Strawberries contaminated with pesticides and grown with poisonous gases

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strawberries(NaturalHealth365) The U.S. grows an estimated 3 billion+ pounds of strawberries each year, with California producing over 90 percent of them. (Much of the rest are grown in Florida.) However, non-organic versions of this delicious fruit have proven not-so-delicious.

Independent testing has shown that non-organic strawberries are loaded with pesticides and poison gases. They have been at the top of the “Dirty Dozen” list for years and are considered “highly likely” to contain pesticide residue even after being washed. Other fruits and vegetables on the “Dirty Dozen” list include spinach, apples, nectarines, peaches and pears.

The reason WHY certain fruits get MORE pesticide contamination

Any fruit or vegetable with thin skin is at high risk for contamination. However, strawberries were found by the U.S. Department of Agriculture to contain around 8 pesticides for each sample taken – more than any other type of produce. The average for all produce types is 2.3 pesticides.

Over 30 percent of strawberries showed over 10 pesticide residues, and the dirtiest of the bunch tested for a startling 21 different kinds of pesticides.

In addition to pesticides, researchers also found traces of poisonous gases on non-organic strawberries. Bifenthrin and Carbendazim were found on one-third of all tested strawberry samples. These chemicals are associated with numerous health problems including neurological issues, reproductive damage, developmental problems and cancer.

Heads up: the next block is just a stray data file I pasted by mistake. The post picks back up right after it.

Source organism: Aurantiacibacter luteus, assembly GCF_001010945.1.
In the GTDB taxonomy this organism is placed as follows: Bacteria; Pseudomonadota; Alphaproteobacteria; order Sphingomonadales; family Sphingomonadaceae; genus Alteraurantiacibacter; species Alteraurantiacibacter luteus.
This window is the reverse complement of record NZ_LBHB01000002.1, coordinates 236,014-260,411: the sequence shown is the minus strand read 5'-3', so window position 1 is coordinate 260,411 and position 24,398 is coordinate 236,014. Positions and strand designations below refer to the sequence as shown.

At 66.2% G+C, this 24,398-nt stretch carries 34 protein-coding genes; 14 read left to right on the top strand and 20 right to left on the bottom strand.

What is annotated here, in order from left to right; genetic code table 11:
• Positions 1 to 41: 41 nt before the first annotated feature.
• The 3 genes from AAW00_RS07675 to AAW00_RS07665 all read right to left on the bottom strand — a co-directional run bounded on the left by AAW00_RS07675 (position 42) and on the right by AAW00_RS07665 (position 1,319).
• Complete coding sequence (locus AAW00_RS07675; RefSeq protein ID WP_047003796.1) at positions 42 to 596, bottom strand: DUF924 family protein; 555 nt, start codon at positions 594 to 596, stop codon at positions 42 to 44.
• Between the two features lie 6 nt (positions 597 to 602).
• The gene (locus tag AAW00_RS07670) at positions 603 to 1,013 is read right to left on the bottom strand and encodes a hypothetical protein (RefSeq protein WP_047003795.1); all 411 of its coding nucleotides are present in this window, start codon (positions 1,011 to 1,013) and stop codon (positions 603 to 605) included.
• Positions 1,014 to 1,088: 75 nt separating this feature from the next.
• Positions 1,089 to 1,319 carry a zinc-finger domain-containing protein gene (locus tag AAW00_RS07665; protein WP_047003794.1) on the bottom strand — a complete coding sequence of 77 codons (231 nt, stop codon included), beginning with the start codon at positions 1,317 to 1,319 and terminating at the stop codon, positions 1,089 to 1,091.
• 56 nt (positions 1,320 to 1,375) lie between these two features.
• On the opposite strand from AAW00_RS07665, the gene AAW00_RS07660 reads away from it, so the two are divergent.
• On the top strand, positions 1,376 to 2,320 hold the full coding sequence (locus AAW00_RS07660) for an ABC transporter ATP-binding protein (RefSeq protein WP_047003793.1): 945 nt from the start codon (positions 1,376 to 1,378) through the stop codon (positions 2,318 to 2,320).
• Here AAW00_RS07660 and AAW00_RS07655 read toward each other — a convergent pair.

The non-toxic advantage of organic strawberries

While in some cases just traces of these chemicals are left on the fruit after washing, over time these toxins can accumulate in the body. Gas poisoning and pesticide poisoning can occur over time as the body’s defenses are worn down.

Over time, this paves the way for the compromising of the immune system, leaving the body open to a range of diseases and health problems. Similar testing in Europe and other parts of the world has uncovered the same issues with pesticides in non-organic strawberries grown there.

If there is any “good” news to be found in all of this, it is the fact that organic strawberries did not show issues with pesticides or poisonous gases. The simple solution to avoiding pesticide poisoning from strawberries is to go organic – something that increasing numbers of people are doing already.

Reduce pesticide poisoning by 90 percent in just one week by going organic

A Journal of Environmental Research study has shown that consuming an organic diet for just one week can reduce the pesticide levels in your system by as much as 90 percent! With such a dramatic difference in the quality of organic fruits and vegetables versus non-organic, the choice is a no-brainer.

While organic fruits and vegetables cost more, the benefits to your health are priceless. At the very least, strive to always choose organic versions of the items on the “Dirty Dozen” list to minimize your exposure to pesticides, poisonous gases and other harmful chemicals.

Editor’s note: I LOVE going to the local farmer’s market.  It’s a great way to find organic fruits and vegetables at a fraction of the cost.  Plus, it’s a nice way to make new friends and support local (healthy) agriculture.